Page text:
Feelings of malaise, low mood and muddled thinking go hand-in-hand with having a cold and may be due to changes deep inside the brain instead of the cold symptoms themselves, says a study in Brain, Behavior and Immunity.
Research has shown the common cold can affect attention, behavior and cognitive function, even when symptoms aren't present.
Scientists compared mental functioning before and after head colds in 189 men and women from the U.K. When the subjects were healthy, they completed tests assessing reaction time, verbal-reasoning skills, memory and mood. Cold symptoms, such as sore throat and sneezing, were rated on a five-point scale. Sleep duration was assessed.
Of the subjects, 48 developed head colds and were retested when the illness had been present 24 to 96 hours. The 141 who remained healthy were retested after 12 weeks.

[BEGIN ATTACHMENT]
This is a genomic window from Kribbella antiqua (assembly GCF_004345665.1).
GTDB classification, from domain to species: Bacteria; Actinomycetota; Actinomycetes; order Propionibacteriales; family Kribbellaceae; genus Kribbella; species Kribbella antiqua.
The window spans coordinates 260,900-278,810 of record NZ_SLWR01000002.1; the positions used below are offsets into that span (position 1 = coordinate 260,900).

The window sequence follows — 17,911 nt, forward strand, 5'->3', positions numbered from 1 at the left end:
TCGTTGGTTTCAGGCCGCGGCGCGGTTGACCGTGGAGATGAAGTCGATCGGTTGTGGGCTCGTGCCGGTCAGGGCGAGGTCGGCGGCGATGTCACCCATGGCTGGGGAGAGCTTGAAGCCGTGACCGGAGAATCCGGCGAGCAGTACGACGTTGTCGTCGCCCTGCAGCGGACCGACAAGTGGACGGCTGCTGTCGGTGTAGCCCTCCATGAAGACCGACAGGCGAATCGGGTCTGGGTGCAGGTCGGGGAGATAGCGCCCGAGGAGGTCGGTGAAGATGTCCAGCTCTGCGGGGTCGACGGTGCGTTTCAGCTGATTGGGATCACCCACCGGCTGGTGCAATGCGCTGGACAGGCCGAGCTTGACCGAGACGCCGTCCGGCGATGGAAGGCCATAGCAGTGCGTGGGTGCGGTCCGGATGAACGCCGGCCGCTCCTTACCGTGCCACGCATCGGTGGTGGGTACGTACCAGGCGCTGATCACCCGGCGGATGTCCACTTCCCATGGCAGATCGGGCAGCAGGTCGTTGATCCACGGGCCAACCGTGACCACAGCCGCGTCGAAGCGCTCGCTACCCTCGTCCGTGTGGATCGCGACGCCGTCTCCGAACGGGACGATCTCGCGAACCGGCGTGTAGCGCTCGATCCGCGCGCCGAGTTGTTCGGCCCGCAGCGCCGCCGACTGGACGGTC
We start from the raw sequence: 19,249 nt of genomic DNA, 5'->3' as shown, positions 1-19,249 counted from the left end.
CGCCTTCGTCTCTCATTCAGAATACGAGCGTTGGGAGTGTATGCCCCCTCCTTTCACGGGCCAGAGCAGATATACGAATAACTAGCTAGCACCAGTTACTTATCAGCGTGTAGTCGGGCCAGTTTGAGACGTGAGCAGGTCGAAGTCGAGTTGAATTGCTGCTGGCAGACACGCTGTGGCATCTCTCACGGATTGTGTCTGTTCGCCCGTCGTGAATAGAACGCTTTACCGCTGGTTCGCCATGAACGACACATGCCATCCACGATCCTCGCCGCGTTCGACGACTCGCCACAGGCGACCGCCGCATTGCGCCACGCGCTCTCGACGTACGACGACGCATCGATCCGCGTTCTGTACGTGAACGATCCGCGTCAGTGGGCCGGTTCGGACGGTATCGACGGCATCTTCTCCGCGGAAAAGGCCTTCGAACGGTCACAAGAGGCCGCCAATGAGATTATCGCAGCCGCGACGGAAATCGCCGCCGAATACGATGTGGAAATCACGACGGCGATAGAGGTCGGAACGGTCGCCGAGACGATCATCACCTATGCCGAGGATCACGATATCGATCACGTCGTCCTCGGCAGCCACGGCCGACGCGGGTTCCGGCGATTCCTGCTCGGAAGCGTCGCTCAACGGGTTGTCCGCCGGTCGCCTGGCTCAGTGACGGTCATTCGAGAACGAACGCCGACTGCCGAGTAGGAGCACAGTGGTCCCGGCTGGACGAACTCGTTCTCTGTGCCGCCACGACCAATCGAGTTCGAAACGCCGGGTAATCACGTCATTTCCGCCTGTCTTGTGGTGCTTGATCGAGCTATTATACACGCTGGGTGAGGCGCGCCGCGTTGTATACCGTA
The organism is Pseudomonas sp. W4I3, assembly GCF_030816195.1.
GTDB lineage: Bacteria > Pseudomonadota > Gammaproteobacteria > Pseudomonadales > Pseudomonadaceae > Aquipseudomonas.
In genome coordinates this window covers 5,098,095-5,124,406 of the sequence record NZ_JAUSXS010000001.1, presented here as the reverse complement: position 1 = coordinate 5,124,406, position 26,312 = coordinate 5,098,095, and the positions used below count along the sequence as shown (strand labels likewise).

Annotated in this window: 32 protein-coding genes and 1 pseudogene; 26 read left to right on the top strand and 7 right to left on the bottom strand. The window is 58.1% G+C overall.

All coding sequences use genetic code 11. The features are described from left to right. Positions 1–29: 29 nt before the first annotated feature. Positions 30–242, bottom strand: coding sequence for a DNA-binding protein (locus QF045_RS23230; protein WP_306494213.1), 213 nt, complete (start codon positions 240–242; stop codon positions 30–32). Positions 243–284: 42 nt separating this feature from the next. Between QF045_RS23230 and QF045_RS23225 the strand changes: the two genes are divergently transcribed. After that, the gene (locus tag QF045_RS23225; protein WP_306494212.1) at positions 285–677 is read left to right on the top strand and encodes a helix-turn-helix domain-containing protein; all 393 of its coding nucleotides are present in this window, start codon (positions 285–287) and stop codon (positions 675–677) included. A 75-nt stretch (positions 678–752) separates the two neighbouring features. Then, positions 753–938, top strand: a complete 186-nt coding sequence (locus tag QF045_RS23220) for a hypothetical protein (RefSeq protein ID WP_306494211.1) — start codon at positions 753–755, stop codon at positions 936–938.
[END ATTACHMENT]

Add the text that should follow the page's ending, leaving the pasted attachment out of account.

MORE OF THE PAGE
There were significant differences between the cold and healthy subjects on measures of mood, including alertness and well-being, reaction time, memory, information processing and speed. Accuracy on memory-recall tests didn't change in either group, though the cold-free subjects improved their test results, indicating that learning may be impaired during a cold, researchers said.
No significant relationships were found between mood changes and nasal secretions, or between performance changes and symptom scores, sleep duration or mood changes.